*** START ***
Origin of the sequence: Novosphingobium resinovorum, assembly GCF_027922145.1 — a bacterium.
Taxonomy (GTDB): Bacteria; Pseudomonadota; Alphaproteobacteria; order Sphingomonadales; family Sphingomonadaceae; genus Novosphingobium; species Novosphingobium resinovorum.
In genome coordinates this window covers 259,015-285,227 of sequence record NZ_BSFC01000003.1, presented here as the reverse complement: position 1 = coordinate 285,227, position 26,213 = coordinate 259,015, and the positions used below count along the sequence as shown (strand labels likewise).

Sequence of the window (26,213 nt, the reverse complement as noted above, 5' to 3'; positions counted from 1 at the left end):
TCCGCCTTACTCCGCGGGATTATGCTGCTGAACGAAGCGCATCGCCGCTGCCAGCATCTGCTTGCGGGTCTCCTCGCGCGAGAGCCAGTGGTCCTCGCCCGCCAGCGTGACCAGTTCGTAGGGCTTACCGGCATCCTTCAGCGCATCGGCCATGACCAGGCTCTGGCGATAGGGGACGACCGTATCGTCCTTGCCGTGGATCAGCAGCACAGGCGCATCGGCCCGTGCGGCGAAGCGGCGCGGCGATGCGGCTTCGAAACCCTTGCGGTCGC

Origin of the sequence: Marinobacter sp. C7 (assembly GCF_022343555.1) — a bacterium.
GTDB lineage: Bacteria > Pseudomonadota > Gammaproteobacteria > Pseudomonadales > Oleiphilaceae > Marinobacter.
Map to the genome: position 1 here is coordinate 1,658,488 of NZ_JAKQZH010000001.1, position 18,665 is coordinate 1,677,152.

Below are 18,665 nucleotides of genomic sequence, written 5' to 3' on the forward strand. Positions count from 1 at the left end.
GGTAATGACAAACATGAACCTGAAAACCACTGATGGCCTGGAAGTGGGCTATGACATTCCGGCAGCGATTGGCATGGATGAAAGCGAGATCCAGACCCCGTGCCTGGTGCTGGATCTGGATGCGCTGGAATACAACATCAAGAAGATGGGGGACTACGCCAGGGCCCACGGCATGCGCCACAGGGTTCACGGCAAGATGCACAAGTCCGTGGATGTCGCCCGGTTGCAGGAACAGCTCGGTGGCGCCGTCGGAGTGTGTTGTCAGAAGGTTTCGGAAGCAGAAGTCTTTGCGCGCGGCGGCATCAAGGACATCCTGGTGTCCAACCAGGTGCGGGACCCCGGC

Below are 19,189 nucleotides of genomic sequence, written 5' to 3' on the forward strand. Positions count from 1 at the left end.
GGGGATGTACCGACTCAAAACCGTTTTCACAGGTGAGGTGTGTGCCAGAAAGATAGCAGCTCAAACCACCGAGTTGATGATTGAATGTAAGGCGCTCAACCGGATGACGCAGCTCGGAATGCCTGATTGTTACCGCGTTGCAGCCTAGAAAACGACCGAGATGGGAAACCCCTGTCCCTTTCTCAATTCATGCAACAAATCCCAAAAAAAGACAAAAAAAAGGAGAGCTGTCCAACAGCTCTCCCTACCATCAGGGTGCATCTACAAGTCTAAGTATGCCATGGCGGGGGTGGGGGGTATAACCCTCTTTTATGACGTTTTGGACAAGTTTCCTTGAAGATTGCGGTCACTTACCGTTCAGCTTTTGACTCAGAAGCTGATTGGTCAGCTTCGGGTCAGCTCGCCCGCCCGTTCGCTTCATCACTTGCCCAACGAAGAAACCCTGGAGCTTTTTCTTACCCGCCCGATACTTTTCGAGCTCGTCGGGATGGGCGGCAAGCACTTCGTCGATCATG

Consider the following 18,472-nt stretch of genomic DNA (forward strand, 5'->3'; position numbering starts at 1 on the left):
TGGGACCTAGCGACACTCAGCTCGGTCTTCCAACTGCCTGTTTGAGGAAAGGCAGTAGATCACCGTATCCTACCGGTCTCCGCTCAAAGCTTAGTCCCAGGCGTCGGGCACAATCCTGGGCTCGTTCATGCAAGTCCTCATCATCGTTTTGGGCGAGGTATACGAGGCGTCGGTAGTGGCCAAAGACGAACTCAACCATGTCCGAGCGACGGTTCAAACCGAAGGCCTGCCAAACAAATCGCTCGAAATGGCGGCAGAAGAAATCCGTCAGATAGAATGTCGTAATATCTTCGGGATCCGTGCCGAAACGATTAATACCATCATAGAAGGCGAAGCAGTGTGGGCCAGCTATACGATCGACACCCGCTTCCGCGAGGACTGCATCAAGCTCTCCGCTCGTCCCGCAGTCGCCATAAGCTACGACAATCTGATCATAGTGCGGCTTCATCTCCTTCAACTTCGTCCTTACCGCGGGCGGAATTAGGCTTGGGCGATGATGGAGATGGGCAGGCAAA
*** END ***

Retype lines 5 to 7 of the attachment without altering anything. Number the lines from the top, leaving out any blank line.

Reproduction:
TCCGCCTTACTCCGCGGGATTATGCTGCTGAACGAAGCGCATCGCCGCTGCCAGCATCTGCTTGCGGGTCTCCTCGCGCGAGAGCCAGTGGTCCTCGCCCGCCAGCGTGACCAGTTCGTAGGGCTTACCGGCATCCTTCAGCGCATCGGCCATGACCAGGCTCTGGCGATAGGGGACGACCGTATCGTCCTTGCCGTGGATCAGCAGCACAGGCGCATCGGCCCGTGCGGCGAAGCGGCGCGGCGATGCGGCTTCGAAACCCTTGCGGTCGC

Origin of the sequence: Marinobacter sp. C7 (assembly GCF_022343555.1) — a bacterium.
GTDB lineage: Bacteria > Pseudomonadota > Gammaproteobacteria > Pseudomonadales > Oleiphilaceae > Marinobacter.